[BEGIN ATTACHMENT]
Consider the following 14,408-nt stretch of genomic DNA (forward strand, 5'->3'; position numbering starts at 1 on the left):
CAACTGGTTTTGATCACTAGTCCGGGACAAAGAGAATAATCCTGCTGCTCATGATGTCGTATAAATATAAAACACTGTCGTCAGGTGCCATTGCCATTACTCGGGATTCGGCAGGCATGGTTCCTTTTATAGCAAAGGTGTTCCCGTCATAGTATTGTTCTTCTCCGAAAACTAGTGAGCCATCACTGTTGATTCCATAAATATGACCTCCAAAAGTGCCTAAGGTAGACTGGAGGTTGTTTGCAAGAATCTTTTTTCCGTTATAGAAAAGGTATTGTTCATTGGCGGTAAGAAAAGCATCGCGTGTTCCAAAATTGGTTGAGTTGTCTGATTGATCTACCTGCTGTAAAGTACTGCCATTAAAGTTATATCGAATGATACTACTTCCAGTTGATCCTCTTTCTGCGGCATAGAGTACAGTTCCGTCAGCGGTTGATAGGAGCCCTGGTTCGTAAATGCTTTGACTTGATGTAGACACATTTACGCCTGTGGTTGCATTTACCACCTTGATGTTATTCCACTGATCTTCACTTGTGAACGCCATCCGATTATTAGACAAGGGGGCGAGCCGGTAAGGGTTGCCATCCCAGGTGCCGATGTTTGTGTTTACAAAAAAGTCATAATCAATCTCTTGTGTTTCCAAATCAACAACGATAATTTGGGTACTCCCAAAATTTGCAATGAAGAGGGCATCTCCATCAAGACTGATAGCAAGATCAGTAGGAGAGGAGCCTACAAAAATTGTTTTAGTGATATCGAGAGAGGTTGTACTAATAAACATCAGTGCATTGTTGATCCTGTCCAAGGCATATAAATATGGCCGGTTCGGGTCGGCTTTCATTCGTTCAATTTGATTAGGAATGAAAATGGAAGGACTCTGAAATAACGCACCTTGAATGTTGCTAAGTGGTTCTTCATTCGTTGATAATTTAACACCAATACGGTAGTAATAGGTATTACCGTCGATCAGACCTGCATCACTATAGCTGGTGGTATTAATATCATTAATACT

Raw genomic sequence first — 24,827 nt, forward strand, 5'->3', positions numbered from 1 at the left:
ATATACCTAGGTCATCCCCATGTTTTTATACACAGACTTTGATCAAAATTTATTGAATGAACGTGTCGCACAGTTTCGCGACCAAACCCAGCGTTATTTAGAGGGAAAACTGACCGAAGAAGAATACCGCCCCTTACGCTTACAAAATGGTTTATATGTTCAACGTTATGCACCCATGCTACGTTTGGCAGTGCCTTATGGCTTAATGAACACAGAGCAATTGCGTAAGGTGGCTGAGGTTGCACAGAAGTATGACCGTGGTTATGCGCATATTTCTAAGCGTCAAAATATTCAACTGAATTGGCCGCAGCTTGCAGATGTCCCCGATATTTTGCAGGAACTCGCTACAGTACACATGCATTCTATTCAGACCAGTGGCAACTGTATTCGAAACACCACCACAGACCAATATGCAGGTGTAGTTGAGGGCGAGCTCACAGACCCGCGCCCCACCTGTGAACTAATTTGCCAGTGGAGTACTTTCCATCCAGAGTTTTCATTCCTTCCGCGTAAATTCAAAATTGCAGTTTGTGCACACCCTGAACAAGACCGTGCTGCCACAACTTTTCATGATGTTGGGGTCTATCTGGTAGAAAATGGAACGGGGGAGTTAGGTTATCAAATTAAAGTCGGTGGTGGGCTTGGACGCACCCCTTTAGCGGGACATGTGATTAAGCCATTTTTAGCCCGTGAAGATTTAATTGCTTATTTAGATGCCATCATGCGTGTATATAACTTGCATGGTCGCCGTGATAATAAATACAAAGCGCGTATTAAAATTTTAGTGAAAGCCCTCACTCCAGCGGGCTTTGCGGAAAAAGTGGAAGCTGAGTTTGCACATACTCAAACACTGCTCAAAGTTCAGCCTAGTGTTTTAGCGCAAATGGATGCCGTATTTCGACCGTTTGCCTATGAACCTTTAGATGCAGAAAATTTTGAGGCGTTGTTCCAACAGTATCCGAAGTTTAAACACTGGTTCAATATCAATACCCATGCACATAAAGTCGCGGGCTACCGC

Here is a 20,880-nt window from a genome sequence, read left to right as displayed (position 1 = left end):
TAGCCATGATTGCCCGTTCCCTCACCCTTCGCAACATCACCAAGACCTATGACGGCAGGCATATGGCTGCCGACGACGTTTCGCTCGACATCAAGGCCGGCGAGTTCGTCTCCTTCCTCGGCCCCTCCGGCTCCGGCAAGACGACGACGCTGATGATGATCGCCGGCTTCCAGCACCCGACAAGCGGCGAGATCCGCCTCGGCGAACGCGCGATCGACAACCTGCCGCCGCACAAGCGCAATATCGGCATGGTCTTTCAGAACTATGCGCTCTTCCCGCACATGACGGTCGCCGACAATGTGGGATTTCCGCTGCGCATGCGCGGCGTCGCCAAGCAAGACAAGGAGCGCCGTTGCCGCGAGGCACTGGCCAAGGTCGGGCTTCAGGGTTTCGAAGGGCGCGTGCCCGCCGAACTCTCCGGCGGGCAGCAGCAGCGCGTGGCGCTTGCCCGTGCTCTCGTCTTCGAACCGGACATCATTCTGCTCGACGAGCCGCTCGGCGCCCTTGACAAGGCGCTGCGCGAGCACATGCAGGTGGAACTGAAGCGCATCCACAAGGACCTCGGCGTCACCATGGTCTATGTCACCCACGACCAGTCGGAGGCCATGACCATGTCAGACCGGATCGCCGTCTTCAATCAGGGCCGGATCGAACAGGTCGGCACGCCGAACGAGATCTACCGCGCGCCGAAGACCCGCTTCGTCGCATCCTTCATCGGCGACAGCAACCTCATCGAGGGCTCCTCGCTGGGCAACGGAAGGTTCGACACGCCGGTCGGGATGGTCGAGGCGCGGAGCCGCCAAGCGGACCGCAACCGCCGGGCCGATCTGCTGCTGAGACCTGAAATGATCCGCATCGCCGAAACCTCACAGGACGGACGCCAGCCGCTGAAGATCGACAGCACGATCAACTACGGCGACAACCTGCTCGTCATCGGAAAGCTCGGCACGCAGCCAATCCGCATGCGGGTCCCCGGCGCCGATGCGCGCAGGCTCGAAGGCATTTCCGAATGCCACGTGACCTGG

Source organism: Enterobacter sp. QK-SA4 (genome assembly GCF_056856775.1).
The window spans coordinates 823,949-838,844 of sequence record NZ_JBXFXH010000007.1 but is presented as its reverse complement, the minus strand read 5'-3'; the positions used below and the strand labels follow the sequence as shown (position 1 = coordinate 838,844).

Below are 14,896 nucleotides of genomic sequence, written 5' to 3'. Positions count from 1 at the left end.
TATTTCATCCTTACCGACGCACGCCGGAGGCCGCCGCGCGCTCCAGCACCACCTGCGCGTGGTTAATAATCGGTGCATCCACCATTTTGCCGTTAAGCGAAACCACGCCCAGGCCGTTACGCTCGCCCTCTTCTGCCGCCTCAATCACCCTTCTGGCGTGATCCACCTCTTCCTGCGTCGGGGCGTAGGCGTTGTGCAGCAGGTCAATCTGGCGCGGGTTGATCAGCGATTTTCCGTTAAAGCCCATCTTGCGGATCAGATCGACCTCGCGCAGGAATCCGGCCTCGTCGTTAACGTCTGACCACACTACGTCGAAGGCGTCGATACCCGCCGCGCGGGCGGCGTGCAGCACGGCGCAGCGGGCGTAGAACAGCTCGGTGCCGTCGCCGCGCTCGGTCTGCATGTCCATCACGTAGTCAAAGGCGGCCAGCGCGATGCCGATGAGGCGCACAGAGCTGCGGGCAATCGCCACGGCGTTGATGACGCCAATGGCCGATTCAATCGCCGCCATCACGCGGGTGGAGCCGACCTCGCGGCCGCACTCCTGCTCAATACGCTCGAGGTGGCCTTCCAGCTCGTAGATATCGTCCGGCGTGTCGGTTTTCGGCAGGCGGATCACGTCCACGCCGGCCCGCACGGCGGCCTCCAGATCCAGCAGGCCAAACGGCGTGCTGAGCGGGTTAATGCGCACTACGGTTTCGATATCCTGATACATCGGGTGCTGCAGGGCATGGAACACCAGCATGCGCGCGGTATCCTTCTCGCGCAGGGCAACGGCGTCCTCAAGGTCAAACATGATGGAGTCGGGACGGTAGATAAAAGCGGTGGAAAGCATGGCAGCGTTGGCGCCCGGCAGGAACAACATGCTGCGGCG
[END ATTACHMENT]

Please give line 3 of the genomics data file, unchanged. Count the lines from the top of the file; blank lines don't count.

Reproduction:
Raw genomic sequence first — 24,827 nt, forward strand, 5'->3', positions numbered from 1 at the left: